Immigration Bills Introduced: Long Road Ahead

The Murthy Law Firm has received many inquiries regarding the impact of recently proposed immigration bills that would eliminate the per-country limit for employment-based immigrant visa categories. This per-country limit is one of the primary reasons most beneficiaries born in China and India must endure long wait times when applying to become lawful permanent residents (“green card” holders) through an employer. While these bills are exciting, it is important to understand that nearly identical bills were proposed in recent years, yet failed to pass. These current proposals will need to overcome significant political hurdles if they are to have any chance of being signed into law.

House Bill: H.R. 213 – Fairness for High-Skilled Immigrants Act of 2015

H.R. 213 was introduced in the U.S. House of Representatives on January 8, 2015, and is titled the Fairness for High-Skilled Immigrants Act of 2015. The official summary of the bill notes that it would “(1) eliminate the per country numerical limitation for employment-based immigrants, and (2) increase the per country numerical limitation for family based immigrants from seven percent to fifteen percent of the total number of family-sponsored visas.” H.R. 213 is essentially the same bill as H.R. 3012, which was proposed and passed by the House in 2011, but failed to pass in the U.S. Senate. A more thorough summary of the 2011 bill, and thus this reintroduced bill, is available in the MurthyDotCom NewsBrief, Immigration Bill Would Eliminate Per-Country Quota in EB & Increase FB Quotas (21.Oct.2011).

Senate Bill: S. 153 – Immigration Innovation (“I-Squared”) Act of 2015

The Senate bill, S. 153, was introduced on January 13, 2015, and is titled the Immigration Innovation Act of 2015 or I-Squared. A very similar version of the bill, S. 169, was previously proposed in 2013, but never made it out of committee for a vote. The bill contains provisions that closely mirror the major issues addressed by H.R. 213. It also seeks to reduce demand for visa numbers, in part, by exempting foreign nationals with advanced STEM degrees from U.S. universities from the numerical limits on employment-based green cards. The bill further includes various major improvements within the nonimmigrant categories. The bill proposes to increase the H1B cap and create a blanket cap exemption for all individuals who qualify for the current H1B advanced degree cap. It would create additional grace periods for various nonimmigrant categories, thus making it easier to maintain status. It would also allow F-1 students to enjoy dual intent, which would eliminate the primary reason for denials of F-1 visas at consulates abroad.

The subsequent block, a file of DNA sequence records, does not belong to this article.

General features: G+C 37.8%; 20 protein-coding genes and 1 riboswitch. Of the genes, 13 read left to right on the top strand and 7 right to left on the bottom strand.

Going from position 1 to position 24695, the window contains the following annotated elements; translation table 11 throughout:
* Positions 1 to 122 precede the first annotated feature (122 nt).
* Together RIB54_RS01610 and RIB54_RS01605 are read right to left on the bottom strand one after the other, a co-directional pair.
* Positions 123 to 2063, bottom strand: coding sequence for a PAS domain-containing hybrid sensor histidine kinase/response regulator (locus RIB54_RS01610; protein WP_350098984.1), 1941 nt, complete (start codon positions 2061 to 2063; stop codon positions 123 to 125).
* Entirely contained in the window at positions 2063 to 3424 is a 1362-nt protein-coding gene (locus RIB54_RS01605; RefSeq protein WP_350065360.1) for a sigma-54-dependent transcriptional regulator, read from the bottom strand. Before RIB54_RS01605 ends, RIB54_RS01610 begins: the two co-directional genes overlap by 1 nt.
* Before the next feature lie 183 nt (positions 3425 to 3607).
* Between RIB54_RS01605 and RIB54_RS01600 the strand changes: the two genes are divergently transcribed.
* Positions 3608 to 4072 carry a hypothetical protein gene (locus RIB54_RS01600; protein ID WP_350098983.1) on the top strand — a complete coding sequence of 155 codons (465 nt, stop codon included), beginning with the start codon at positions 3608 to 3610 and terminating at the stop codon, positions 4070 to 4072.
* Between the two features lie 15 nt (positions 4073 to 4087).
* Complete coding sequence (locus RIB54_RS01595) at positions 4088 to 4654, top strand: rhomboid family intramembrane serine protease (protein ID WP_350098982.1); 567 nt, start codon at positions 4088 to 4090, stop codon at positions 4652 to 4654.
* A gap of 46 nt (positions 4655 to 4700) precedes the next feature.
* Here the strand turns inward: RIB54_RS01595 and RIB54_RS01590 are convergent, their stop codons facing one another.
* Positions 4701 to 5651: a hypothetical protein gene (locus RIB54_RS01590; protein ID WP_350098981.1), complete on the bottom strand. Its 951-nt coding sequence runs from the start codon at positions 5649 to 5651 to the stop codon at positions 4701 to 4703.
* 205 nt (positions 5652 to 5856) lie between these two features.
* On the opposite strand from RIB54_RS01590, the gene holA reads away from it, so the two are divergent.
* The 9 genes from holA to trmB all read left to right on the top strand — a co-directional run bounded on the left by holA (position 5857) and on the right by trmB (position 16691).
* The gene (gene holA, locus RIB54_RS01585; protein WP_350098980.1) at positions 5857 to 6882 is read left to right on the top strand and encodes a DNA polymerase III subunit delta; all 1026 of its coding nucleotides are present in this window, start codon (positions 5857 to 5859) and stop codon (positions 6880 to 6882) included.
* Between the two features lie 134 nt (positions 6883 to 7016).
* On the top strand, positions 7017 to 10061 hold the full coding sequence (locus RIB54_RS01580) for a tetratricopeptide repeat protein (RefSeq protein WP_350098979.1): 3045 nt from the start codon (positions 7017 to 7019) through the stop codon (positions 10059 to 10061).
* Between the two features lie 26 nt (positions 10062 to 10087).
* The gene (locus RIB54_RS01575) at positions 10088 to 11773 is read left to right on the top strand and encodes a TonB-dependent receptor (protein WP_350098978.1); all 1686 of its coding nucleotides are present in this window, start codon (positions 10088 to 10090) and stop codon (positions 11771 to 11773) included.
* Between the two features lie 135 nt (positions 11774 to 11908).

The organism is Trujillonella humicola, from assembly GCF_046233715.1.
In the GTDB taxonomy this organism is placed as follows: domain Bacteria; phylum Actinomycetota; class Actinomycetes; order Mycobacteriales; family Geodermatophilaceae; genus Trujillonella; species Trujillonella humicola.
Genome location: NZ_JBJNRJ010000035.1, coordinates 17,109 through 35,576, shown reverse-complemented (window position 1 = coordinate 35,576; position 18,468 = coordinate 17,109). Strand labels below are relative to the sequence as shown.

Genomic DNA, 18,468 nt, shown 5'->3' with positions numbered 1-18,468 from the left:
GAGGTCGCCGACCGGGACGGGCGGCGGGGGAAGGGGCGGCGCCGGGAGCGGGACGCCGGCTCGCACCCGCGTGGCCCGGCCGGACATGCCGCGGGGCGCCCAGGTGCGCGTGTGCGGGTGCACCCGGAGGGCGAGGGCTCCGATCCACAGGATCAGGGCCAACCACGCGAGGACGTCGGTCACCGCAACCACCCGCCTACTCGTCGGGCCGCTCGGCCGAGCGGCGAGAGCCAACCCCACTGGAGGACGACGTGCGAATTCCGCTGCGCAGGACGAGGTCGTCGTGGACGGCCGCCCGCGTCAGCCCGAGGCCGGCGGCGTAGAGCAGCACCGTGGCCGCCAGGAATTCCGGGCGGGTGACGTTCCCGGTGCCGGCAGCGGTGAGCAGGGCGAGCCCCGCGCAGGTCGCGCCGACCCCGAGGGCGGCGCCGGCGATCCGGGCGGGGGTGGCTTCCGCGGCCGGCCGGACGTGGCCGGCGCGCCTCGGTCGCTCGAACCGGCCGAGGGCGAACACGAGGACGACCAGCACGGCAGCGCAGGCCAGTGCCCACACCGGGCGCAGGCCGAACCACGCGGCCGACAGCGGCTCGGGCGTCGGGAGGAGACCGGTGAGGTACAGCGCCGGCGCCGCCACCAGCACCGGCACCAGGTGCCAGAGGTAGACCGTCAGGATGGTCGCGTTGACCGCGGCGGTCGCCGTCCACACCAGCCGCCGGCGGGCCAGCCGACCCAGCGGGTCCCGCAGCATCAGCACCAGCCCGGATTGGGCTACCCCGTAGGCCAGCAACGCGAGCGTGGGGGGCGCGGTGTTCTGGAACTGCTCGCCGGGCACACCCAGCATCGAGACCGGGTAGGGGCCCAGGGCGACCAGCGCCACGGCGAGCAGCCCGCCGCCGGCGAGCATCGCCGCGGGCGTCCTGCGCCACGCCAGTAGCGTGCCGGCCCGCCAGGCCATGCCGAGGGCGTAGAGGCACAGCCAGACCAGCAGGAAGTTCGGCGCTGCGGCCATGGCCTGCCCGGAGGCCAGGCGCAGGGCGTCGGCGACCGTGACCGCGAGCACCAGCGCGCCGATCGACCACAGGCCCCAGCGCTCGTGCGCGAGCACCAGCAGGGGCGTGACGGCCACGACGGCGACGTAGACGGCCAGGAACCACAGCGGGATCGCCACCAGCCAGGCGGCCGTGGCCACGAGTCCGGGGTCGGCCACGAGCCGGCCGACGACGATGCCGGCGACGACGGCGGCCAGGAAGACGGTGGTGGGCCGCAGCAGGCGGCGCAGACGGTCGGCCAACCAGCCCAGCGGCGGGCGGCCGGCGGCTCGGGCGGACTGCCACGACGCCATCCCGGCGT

The Murthy Law Firm strongly supports the passage of these bills, and fully recognizes the need to fix many components of the current U.S. immigration system. However, as has been seen time and time again, getting the politicians in Washington D.C. to pass any type of major immigration bill is extremely difficult. Thus, foreign nationals should avoid making immigration plans based on these bills. Stakeholders are encouraged to contact their respective congressional representatives and voice their support for these bills. If H.R. 213 and/or S. 153 gain any traction, or if any other immigration bill appears to have a reasonable chance of being passed into law, MurthyDotCom will immediately post the information. Subscribe to the free MurthyBulletin to remain up to date on such developments.


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Disclaimer: The information provided here is of a general nature and may not apply to any specific or particular circumstance. It is not to be construed as legal advice nor presumed indefinitely up to date.